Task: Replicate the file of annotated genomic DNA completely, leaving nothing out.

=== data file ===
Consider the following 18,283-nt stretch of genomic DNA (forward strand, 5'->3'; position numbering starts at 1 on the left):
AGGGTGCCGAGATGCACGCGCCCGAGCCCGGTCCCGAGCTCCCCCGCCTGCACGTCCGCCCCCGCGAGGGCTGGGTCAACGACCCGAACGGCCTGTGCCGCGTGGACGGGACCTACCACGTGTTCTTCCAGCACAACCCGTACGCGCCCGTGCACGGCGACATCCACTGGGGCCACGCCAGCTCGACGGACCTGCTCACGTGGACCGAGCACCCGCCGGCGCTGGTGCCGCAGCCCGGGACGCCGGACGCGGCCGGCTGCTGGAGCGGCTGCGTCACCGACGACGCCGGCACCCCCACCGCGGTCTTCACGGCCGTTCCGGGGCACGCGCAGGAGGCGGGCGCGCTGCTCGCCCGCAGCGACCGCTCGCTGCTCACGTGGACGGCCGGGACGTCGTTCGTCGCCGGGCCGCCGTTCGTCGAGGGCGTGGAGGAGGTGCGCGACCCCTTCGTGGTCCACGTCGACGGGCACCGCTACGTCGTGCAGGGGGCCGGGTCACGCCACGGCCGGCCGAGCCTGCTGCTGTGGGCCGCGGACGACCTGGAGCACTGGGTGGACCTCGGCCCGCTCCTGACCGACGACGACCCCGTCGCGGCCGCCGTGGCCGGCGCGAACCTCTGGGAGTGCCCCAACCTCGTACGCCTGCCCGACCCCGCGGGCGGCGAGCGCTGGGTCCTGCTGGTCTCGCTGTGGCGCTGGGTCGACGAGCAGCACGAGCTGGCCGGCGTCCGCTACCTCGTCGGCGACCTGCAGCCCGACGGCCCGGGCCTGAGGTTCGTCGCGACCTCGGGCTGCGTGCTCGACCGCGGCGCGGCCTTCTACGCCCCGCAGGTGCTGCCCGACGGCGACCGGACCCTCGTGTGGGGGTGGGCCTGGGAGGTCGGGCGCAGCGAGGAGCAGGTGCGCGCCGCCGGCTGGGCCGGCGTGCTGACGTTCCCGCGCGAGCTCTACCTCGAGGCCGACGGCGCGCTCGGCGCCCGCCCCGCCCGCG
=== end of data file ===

Consider the following 18,283-nt stretch of genomic DNA (forward strand, 5'->3'; position numbering starts at 1 on the left):
AGGGTGCCGAGATGCACGCGCCCGAGCCCGGTCCCGAGCTCCCCCGCCTGCACGTCCGCCCCCGCGAGGGCTGGGTCAACGACCCGAACGGCCTGTGCCGCGTGGACGGGACCTACCACGTGTTCTTCCAGCACAACCCGTACGCGCCCGTGCACGGCGACATCCACTGGGGCCACGCCAGCTCGACGGACCTGCTCACGTGGACCGAGCACCCGCCGGCGCTGGTGCCGCAGCCCGGGACGCCGGACGCGGCCGGCTGCTGGAGCGGCTGCGTCACCGACGACGCCGGCACCCCCACCGCGGTCTTCACGGCCGTTCCGGGGCACGCGCAGGAGGCGGGCGCGCTGCTCGCCCGCAGCGACCGCTCGCTGCTCACGTGGACGGCCGGGACGTCGTTCGTCGCCGGGCCGCCGTTCGTCGAGGGCGTGGAGGAGGTGCGCGACCCCTTCGTGGTCCACGTCGACGGGCACCGCTACGTCGTGCAGGGGGCCGGGTCACGCCACGGCCGGCCGAGCCTGCTGCTGTGGGCCGCGGACGACCTGGAGCACTGGGTGGACCTCGGCCCGCTCCTGACCGACGACGACCCCGTCGCGGCCGCCGTGGCCGGCGCGAACCTCTGGGAGTGCCCCAACCTCGTACGCCTGCCCGACCCCGCGGGCGGCGAGCGCTGGGTCCTGCTGGTCTCGCTGTGGCGCTGGGTCGACGAGCAGCACGAGCTGGCCGGCGTCCGCTACCTCGTCGGCGACCTGCAGCCCGACGGCCCGGGCCTGAGGTTCGTCGCGACCTCGGGCTGCGTGCTCGACCGCGGCGCGGCCTTCTACGCCCCGCAGGTGCTGCCCGACGGCGACCGGACCCTCGTGTGGGGGTGGGCCTGGGAGGTCGGGCGCAGCGAGGAGCAGGTGCGCGCCGCCGGCTGGGCCGGCGTGCTGACGTTCCCGCGCGAGCTCTACCTCGAGGCCGACGGCGCGCTCGGCGCCCGCCCCGCCCGCG